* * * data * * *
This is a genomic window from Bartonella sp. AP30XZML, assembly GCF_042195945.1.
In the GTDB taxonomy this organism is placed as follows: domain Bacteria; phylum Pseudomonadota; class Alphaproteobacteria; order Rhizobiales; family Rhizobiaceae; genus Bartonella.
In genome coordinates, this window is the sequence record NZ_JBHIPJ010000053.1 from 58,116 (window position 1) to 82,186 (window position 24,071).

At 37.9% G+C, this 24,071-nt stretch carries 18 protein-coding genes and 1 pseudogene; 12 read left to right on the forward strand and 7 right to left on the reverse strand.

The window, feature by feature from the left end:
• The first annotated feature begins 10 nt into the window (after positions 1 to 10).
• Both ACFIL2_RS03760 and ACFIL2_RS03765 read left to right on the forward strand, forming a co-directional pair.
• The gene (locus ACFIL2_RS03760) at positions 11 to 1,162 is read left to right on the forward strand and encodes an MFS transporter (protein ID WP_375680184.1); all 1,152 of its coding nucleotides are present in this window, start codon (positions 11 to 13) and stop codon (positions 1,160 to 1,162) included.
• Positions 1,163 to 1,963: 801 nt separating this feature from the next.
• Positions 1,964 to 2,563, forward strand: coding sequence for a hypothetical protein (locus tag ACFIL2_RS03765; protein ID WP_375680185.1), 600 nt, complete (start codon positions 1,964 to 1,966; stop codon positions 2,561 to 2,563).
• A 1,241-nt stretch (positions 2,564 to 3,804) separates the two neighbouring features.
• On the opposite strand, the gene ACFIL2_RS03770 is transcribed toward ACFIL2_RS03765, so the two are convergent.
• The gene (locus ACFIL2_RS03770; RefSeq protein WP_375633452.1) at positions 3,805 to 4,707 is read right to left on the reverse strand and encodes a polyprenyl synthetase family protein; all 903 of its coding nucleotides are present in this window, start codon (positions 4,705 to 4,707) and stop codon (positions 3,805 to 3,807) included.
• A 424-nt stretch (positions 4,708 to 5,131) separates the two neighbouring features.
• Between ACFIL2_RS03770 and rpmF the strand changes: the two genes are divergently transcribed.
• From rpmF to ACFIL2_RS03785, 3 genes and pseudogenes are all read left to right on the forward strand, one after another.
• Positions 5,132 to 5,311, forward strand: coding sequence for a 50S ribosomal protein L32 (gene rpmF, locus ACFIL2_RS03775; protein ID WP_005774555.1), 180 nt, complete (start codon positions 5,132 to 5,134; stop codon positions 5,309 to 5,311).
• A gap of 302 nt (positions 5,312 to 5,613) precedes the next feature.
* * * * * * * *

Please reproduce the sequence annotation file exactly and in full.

This is a genomic window from Bartonella sp. AP30XZML, assembly GCF_042195945.1.
In the GTDB taxonomy this organism is placed as follows: domain Bacteria; phylum Pseudomonadota; class Alphaproteobacteria; order Rhizobiales; family Rhizobiaceae; genus Bartonella.
In genome coordinates, this window is the sequence record NZ_JBHIPJ010000053.1 from 58,116 (window position 1) to 82,186 (window position 24,071).

At 37.9% G+C, this 24,071-nt stretch carries 18 protein-coding genes and 1 pseudogene; 12 read left to right on the forward strand and 7 right to left on the reverse strand.

The window, feature by feature from the left end:
• The first annotated feature begins 10 nt into the window (after positions 1 to 10).
• Both ACFIL2_RS03760 and ACFIL2_RS03765 read left to right on the forward strand, forming a co-directional pair.
• The gene (locus ACFIL2_RS03760) at positions 11 to 1,162 is read left to right on the forward strand and encodes an MFS transporter (protein ID WP_375680184.1); all 1,152 of its coding nucleotides are present in this window, start codon (positions 11 to 13) and stop codon (positions 1,160 to 1,162) included.
• Positions 1,163 to 1,963: 801 nt separating this feature from the next.
• Positions 1,964 to 2,563, forward strand: coding sequence for a hypothetical protein (locus tag ACFIL2_RS03765; protein ID WP_375680185.1), 600 nt, complete (start codon positions 1,964 to 1,966; stop codon positions 2,561 to 2,563).
• A 1,241-nt stretch (positions 2,564 to 3,804) separates the two neighbouring features.
• On the opposite strand, the gene ACFIL2_RS03770 is transcribed toward ACFIL2_RS03765, so the two are convergent.
• The gene (locus ACFIL2_RS03770; RefSeq protein WP_375633452.1) at positions 3,805 to 4,707 is read right to left on the reverse strand and encodes a polyprenyl synthetase family protein; all 903 of its coding nucleotides are present in this window, start codon (positions 4,705 to 4,707) and stop codon (positions 3,805 to 3,807) included.
• A 424-nt stretch (positions 4,708 to 5,131) separates the two neighbouring features.
• Between ACFIL2_RS03770 and rpmF the strand changes: the two genes are divergently transcribed.
• From rpmF to ACFIL2_RS03785, 3 genes and pseudogenes are all read left to right on the forward strand, one after another.
• Positions 5,132 to 5,311, forward strand: coding sequence for a 50S ribosomal protein L32 (gene rpmF, locus ACFIL2_RS03775; protein ID WP_005774555.1), 180 nt, complete (start codon positions 5,132 to 5,134; stop codon positions 5,309 to 5,311).
• A gap of 302 nt (positions 5,312 to 5,613) precedes the next feature.